After July 31, Deltona resident Brian Curbow isn’t sure where he’s going to live.
When Curbow was unemployed for a time in 2020, paying the bills wasn’t easy, and sometimes it wasn’t possible.
When the company that owns his Deltona home filed for an eviction, the only thing that kept Curbow, his wife, their goddaughter and the family dogs in place was the moratorium on evictions imposed by the Centers for Disease Control and Prevention, to prevent a spike in homelessness amid widespread unemployment caused by the COVID-19 pandemic.
Originally issued on Sept. 4, 2020, the CDC’s moratorium prevented landlords from evicting tenants who were unable to pay rent because they were affected by the COVID-19 pandemic. Evictions could still be filed with the court, but they wouldn’t move forward if the tenant proved pandemic-related distress.
The moratorium extended beyond its original Dec. 31, 2020, expiration date, but it’s now set to expire July 31, putting some West Volusia residents’ housing in jeopardy.
“It’s hard,” Curbow told The Beacon. “You go to work every day, and all you can think about is, ‘Gee, we’ve got another month of this. After this month, where are we going to go?’”
Curbow isn’t alone. Since Jan. 1, tenants have filed COVID-19 affidavits to stall more than 50 eviction cases in Volusia County.
Of those 50, some have had the affidavit overturned, but others are relying on the affidavit to stay put as the bills pile up.
More affidavits filed earlier are holding up an unknown number of evictions. There is no central database of cases, so the total number is unknown. Further, some landlords may have chosen not to file for eviction while the CDC moratorium is in effect.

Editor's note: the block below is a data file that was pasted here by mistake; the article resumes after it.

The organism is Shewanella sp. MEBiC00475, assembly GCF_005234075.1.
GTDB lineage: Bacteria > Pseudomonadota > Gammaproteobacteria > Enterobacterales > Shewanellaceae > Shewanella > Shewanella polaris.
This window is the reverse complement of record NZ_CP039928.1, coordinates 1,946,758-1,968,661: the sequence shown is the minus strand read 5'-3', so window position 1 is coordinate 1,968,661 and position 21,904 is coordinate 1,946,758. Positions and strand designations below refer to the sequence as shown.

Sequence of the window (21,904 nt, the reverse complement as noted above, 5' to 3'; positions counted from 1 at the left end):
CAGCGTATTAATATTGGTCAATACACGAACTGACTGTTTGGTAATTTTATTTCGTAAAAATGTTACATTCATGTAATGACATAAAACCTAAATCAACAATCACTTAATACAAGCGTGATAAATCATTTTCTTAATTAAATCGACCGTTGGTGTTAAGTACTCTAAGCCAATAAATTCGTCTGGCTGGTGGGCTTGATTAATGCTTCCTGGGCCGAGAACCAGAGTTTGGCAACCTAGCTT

In short, no one really knows what to expect when the moratorium expires in a few days.
“We’re fully preparing for a crisis Aug. 1,” Jeffrey Hussey of Community Legal Services of Mid-Florida told The Beacon.
Confusion over the moratorium has contributed to the chaos.
The process has been, attorney Heather Caeners said, in a word, difficult. Caeners has been representing landlords in West Volusia for more than 15 years.
“The courts have been erring on the side of caution even if they haven’t filed claims,” she said. “They’re aware that they have to make specific claims in order to evoke the moratorium.”
The CDC moratorium does not protect tenants by itself. For a tenant to utilize the stay, the tenant must have filed a specific form citing their financial hardship related to the pandemic. But, Caeners said, not everyone knew this at the outset or did their homework to figure it out, so many landlords didn’t make any moves for fear of wasting time and legal fees.
Feelings about the moratorium have been mixed. The situation is complicated.
For some, the moratorium is the only defense against homelessness amid a global pandemic and a shortage of available housing.
For others, including landlords, the moratorium has been a block to money they need to maintain their property and pay their own bills.
Hussey, director of public interest and litigation for Community Legal Services, is preparing for the worst.
“Our concern is the potential mass number of people who could be homeless in a short amount of time. Florida has a real problem with affordable housing; the inventory’s just not there,” he said. “The last study I saw was that at the end of 2020, at least 20 percent of Floridians were behind in their rent payments. That’s a lot of people. If they don’t take advantage of the emergency rental programs, they’re going to lose their housing.”
Emergency rental programs exist to help tenants who fear they may not be able to afford their rent, utilities or other costs.
One such program is OUR Florida, operated by the Florida Department of Children and Families. This program, which Curbow told The Beacon he applied to, may be his saving grace for staying put and repaying overdue expenses.
So, while some help is available, organizations like The Neighborhood Center of West Volusia are still bracing for an impact.